I don't want to say it was the most bizarre game-winning-goal I've seen in Stanley Cup Final overtime history. After all, I was there for Brett Hull's goal in 1999 against the Sabres, but this one was absolutely muted - the puck went in the net and came back, and everybody was like, "What happened?", and the only people that really seemed to know for sure what happened on the ice were the Chicago Blackhawks.
Let's be honest - for most of this hockey game, the Blackhawks absolutely dominated. They were by far the better team, but in the third period, as is the tendency when there is so much on the line for the Stanley Cup and you start to tighten up a little bit, they started to lay back and the Flyers started to come at them. At that point, Antti Niemi came up with save after save after save, including one that hit him right in the mask that was an absolute game-saver. This game doesn't even get to overtime if it's not for Niemi making some big saves in the third period.
There was no one happier than Marian Hossa to hoist the Stanley Cup. When you think that he was on the losing team with the Pittsburgh Penguins two years ago, and when you think he was on the losing team last year when he switched over in free agency to become a Detroit Red Wing, and then comes to Chicago and people go, "Uh oh!", it was appropriate that Toews handed the Cup off to Hossa - he was the second man on the team to get it. You could just see how absolutely thrilled and relieved he was to get that.
If Philadelphia had come back to win and, heaven forbid, Hossa had been on the ice or figured on the losing goal, the only storyline going back to Chicago for Game 7 would have been "the Hossa Curse". He played very well in this Cup final - he was one of the very best Blackhawks at times in the series, even though he was minus-3 in a 7-4 win the other day.
Long Time Coming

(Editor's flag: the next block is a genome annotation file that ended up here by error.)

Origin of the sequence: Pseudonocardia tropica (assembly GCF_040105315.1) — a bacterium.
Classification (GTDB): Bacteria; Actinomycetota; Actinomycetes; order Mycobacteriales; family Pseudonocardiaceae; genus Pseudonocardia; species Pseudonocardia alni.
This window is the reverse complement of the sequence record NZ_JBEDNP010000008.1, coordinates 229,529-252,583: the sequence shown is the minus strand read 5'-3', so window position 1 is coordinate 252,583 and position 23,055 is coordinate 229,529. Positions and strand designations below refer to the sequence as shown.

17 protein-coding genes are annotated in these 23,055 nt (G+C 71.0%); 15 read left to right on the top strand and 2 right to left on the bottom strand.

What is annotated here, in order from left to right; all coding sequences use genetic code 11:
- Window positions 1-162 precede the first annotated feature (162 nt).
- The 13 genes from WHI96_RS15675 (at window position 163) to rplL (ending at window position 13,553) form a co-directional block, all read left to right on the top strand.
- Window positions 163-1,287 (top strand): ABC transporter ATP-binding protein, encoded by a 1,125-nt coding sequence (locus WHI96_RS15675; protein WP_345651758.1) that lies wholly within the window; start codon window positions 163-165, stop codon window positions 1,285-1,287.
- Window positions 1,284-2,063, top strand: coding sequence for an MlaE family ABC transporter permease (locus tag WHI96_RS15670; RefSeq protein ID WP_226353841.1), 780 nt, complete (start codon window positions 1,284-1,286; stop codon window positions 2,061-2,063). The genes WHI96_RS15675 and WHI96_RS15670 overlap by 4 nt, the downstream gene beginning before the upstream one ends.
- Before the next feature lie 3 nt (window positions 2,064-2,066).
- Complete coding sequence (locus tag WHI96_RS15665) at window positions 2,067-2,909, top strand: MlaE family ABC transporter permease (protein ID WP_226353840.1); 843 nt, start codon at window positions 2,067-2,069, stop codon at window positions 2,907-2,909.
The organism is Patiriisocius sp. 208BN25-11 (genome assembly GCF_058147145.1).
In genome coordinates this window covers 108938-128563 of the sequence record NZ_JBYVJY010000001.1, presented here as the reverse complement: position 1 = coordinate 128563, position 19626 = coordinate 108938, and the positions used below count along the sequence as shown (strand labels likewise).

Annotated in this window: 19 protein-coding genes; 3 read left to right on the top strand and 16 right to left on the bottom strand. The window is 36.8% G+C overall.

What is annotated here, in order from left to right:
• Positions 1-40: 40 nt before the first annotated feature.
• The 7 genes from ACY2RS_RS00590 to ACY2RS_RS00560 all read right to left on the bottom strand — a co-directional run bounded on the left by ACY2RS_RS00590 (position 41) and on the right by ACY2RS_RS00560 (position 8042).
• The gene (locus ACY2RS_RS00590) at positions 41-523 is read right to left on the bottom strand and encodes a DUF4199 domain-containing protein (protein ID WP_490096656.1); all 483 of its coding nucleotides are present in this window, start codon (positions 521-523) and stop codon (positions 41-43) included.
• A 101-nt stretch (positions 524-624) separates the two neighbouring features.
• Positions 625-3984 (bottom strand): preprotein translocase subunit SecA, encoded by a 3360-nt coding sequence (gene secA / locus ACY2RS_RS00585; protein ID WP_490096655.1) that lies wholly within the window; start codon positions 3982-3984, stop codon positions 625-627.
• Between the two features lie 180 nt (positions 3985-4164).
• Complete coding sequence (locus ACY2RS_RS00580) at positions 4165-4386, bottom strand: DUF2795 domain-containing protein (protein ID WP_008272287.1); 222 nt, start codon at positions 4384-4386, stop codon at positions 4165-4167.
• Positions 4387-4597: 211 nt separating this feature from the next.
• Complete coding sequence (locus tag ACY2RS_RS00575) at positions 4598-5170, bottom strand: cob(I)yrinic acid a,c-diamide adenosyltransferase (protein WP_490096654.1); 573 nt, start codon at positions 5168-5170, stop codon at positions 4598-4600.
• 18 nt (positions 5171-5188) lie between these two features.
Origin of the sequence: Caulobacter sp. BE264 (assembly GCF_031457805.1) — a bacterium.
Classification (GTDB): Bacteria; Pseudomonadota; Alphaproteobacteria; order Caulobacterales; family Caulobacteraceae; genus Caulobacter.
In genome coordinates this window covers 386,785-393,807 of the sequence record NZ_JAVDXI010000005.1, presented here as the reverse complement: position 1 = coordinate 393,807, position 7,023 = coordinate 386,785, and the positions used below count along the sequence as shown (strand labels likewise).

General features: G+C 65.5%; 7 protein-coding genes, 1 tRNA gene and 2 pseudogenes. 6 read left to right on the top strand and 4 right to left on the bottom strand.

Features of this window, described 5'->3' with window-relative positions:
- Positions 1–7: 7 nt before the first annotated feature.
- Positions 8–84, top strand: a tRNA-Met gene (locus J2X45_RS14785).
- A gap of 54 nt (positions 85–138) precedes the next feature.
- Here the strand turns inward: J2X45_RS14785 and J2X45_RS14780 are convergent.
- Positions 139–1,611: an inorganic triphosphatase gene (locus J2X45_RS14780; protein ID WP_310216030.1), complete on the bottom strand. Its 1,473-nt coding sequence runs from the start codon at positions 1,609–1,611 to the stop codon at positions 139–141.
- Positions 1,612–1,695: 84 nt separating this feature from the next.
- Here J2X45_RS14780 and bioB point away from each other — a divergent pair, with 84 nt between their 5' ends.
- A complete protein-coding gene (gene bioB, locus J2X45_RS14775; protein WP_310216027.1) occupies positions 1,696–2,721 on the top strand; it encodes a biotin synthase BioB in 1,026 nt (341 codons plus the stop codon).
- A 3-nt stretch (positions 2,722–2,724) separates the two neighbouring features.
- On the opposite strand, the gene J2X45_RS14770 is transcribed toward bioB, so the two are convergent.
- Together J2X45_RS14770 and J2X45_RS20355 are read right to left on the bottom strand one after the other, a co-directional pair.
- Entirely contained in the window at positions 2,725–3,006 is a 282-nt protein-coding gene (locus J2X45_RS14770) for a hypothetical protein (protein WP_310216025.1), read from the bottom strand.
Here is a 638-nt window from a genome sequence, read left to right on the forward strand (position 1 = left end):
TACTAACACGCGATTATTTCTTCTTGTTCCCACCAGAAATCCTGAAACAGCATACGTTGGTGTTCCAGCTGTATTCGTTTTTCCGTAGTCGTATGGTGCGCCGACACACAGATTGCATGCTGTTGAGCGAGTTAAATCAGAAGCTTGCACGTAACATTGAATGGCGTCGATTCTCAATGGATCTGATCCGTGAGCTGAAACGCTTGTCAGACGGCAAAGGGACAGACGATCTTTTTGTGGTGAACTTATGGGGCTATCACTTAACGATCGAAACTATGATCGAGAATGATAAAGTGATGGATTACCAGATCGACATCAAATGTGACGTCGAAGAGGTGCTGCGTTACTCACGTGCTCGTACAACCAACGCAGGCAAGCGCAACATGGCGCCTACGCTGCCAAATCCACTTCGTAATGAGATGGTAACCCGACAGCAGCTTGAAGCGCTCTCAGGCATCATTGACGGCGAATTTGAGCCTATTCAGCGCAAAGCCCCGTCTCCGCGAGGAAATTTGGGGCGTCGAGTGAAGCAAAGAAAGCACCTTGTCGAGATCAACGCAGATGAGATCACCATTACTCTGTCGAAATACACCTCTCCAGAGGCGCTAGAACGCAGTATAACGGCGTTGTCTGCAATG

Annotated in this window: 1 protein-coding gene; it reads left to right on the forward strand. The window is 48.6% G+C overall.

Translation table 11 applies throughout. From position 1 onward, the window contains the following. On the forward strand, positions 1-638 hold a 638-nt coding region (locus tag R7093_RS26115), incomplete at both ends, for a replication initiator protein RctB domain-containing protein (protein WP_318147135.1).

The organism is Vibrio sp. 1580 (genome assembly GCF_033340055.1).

The Blackhawks as a franchise had not won a Stanley Cup since Eddie Litzenberger hoisted the trophy in 1961, and there have been five occasions between then and now when they were in the Cup final and they lost. Some of the most heartbreaking were in 1971 and 1973, losing to the Montreal Canadiens when Henri Richard and Jacques Lemaire scored. People in Chicago don't forget those things. The Blackhawks were so high on their chances in 1992 against the Penguins, only to get swept at Chicago Stadium. Here they are - the first time they're in the Cup final since 1992 - and they go out and win it, so the people on Rush Street are pretty thrilled about the way that jinx has ended for them.
Heads Held High
No one epitomized the resiliency of the Flyers more than the best line on the ice for them tonight - Scott Hartnell, Daniel Briere and Ville Leino. That line was terrific. Hartnell really brought it in Game 6, scoring two goals. This is a guy that went 21 games in the regular season and into the playoffs without a goal, and with the two goals he got in Game 6, he had eight in his last 14 games. Hartnell was a force every time he was on the ice and so was Briere. The Blackhawks were talking before Game 6 about how Leino was channeling Pavel Datsyuk and Henrik Zetterberg, that he was playing at the level, and he seriously was in terms of his puck protection and his ability to make plays. The Flyers team was a lot of disparate parts that were sort of cobbled together. Peter Laviolette did an amazing job with this hockey team and that line was front and centre.